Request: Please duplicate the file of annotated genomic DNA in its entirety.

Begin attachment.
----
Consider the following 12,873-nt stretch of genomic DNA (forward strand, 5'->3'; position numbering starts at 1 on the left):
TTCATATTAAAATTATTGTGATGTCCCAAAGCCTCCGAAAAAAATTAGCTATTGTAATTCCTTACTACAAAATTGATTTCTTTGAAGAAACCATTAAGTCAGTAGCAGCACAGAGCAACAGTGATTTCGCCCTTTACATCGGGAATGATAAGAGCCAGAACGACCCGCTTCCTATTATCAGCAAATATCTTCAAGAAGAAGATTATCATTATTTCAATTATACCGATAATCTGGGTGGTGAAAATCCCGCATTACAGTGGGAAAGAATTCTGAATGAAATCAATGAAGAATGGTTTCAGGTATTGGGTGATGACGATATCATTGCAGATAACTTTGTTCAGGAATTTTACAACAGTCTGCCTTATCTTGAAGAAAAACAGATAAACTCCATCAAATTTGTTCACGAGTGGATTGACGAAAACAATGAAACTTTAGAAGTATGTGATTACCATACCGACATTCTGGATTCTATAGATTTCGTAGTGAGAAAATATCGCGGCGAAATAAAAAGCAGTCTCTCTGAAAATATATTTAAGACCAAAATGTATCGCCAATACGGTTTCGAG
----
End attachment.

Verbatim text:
Consider the following 12,873-nt stretch of genomic DNA (forward strand, 5'->3'; position numbering starts at 1 on the left):
TTCATATTAAAATTATTGTGATGTCCCAAAGCCTCCGAAAAAAATTAGCTATTGTAATTCCTTACTACAAAATTGATTTCTTTGAAGAAACCATTAAGTCAGTAGCAGCACAGAGCAACAGTGATTTCGCCCTTTACATCGGGAATGATAAGAGCCAGAACGACCCGCTTCCTATTATCAGCAAATATCTTCAAGAAGAAGATTATCATTATTTCAATTATACCGATAATCTGGGTGGTGAAAATCCCGCATTACAGTGGGAAAGAATTCTGAATGAAATCAATGAAGAATGGTTTCAGGTATTGGGTGATGACGATATCATTGCAGATAACTTTGTTCAGGAATTTTACAACAGTCTGCCTTATCTTGAAGAAAAACAGATAAACTCCATCAAATTTGTTCACGAGTGGATTGACGAAAACAATGAAACTTTAGAAGTATGTGATTACCATACCGACATTCTGGATTCTATAGATTTCGTAGTGAGAAAATATCGCGGCGAAATAAAAAGCAGTCTCTCTGAAAATATATTTAAGACCAAAATGTATCGCCAATACGGTTTCGAG